Rugged individualists and harmonious flocks
By Michael Mountain
At sunset, where I live at Angel Canyon, you can sometimes see the wild turkeys line up at the top of the cliffs overlooking the creek.
They’ve spent most of the day foraging up top. But as evening cloaks the canyon, they seek out the comfort and safety of the trees, of which none are better than the tall, leafy cottonwoods that line the creek at the bottom of the sandstone cliff walls.
Peeking over the edge, they look a little uncertain at first – like student hang-gliders about to take their first jump. Then one of them steps forward, launches out from the precipice, and, as she falls, spreads her wings. If you’re standing below, she sails over your head with a dramatic “whoosh,” banking steeply before coming in for a perfect landing in the branches of the cottonwood tree.
Now the next one takes her place at the edge of the cliff, shuffles around uncertainly for a moment, and then leaps. Someone watching them once commented: “They look just like witches on broomsticks!”
In the late fall, bald eagles migrate south from Alaska and Canada, to take up residence in the canyon, too, for the winter.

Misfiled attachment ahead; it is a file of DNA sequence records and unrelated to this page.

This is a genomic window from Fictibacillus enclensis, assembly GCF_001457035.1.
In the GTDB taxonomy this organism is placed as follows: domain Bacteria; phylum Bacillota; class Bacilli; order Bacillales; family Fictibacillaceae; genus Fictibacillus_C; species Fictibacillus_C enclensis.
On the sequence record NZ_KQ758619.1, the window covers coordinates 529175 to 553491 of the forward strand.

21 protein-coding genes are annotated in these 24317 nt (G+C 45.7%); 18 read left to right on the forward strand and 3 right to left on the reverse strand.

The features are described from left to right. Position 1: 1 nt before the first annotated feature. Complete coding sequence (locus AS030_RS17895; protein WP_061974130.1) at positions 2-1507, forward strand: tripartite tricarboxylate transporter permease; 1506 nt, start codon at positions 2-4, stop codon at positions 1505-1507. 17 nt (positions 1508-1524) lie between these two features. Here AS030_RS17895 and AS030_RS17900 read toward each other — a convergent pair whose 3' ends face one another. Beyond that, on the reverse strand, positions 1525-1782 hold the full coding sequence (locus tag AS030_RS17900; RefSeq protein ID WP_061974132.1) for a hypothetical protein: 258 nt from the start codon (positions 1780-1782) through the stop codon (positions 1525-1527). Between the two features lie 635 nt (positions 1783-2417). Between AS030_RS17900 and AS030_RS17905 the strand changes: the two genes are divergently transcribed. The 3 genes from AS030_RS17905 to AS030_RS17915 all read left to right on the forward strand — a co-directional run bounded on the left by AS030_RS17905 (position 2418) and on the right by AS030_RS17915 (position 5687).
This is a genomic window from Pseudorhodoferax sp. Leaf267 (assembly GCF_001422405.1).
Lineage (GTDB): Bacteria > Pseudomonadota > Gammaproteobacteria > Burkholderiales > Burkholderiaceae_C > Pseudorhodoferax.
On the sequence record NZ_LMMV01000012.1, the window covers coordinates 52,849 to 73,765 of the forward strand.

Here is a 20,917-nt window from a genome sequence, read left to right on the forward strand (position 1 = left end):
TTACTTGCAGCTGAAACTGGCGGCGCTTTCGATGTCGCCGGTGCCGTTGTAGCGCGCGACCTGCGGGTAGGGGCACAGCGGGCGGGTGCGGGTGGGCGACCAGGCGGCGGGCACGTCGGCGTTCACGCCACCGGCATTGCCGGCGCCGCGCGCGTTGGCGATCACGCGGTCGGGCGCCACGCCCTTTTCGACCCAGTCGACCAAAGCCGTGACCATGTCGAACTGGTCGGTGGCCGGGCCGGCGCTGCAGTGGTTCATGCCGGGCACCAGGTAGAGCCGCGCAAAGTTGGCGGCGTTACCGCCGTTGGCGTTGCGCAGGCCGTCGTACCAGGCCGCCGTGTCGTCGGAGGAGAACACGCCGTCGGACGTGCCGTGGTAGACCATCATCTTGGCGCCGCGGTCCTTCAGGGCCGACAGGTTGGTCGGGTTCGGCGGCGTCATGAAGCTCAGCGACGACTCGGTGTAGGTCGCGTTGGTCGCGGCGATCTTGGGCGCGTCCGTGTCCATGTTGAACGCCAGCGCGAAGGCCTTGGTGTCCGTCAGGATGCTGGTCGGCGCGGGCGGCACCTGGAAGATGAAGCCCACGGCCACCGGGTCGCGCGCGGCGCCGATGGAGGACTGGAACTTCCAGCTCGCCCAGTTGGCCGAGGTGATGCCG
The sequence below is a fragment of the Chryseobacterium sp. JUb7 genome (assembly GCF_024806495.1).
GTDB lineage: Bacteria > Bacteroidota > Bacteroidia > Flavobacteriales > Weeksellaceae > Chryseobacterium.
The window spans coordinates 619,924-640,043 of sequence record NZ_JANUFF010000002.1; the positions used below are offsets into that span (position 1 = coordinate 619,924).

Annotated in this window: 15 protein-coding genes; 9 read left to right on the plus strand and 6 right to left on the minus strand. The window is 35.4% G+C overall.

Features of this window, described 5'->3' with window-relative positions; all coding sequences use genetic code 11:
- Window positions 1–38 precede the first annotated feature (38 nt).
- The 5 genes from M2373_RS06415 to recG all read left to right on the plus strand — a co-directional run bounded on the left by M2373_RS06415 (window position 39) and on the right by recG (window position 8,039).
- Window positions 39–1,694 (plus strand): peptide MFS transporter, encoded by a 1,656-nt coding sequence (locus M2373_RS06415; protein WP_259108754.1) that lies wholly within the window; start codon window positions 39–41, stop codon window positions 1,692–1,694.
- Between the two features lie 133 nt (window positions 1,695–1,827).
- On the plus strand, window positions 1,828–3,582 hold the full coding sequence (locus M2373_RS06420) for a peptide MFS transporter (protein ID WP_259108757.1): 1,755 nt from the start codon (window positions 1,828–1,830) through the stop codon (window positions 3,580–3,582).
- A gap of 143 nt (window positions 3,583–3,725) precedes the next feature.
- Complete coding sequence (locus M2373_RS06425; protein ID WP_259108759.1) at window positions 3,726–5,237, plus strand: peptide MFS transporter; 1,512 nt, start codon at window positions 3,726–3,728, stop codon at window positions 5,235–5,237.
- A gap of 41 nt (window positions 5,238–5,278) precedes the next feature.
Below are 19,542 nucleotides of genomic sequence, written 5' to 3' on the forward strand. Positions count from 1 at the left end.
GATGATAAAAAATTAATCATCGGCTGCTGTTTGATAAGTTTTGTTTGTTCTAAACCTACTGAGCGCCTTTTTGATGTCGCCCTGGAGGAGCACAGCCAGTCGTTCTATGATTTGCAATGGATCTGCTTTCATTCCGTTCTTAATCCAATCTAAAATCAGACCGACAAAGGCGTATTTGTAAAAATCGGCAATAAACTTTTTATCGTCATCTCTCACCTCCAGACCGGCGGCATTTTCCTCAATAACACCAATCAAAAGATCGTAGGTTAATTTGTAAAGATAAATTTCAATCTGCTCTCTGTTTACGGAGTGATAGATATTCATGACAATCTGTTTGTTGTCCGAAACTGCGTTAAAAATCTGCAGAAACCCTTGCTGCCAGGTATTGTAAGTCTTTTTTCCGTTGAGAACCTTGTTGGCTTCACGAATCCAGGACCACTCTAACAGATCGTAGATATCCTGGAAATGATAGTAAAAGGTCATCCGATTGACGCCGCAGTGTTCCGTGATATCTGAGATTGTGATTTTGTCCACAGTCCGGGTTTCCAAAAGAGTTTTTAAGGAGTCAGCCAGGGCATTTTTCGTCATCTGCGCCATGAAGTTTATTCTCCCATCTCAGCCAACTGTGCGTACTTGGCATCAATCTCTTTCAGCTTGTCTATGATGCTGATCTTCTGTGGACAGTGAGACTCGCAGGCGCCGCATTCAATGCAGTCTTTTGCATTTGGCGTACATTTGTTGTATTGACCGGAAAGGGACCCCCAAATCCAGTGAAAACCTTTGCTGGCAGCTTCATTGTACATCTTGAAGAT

While the turkeys live in flocks, the eagles are individualists, soaring alone or in pairs in the winter skies. That’s part of how they became the symbol of the new American republic that was being carved out by rugged individualists.
But there was a strong lobby, at the nation’s birth, to adopt the turkey as our national symbol. And when the eagle won out, Benjamin Franklin expressed his disappointment in a letter to his daughter:
“The bald eagle … is a bird of bad moral character; he does not get his living honestly… He watches the fishing hawk; and then, when that diligent bird has taken a fish for the support of his mate and young ones, the bald eagle pursues him and takes it from him… Like those men who live by sharping and robbing, he is generally poor, and often very lousy.
“In truth, the turkey is a much more respectable bird, and a true original native of America… He is, besides (though a little vain and silly, it is true, but not the worse emblem for that), a bird of courage, and would not hesitate to attack a [British grenadier] who should presume to invade his farmyard with a red coat on.”
Old Ben Franklin was perhaps a little hard on the eagle, who is truly a magnificent creature. But we’ve all seen what the “rugged individualism” at the heart of our entrepreneurial system can sometimes turn into when taken to extremes and with no firm governors.
Perhaps it’s time to extol the virtues of the beautiful, iridescent, wild turkey, who, like the eagle, is just now making a comeback from the brink of extinction.
This generally peaceful, harmonious creature sets a good example for our times: the individual who lives for the flock; triumphing over adversity; unassuming yet persistent; and blessed with a touch of magic.
To witness the soaring eagle is to be inspired with awe. But to spend a few moments at dusk with the turkeys is to take part in a leap of faith that transforms simple life into a world of wonder.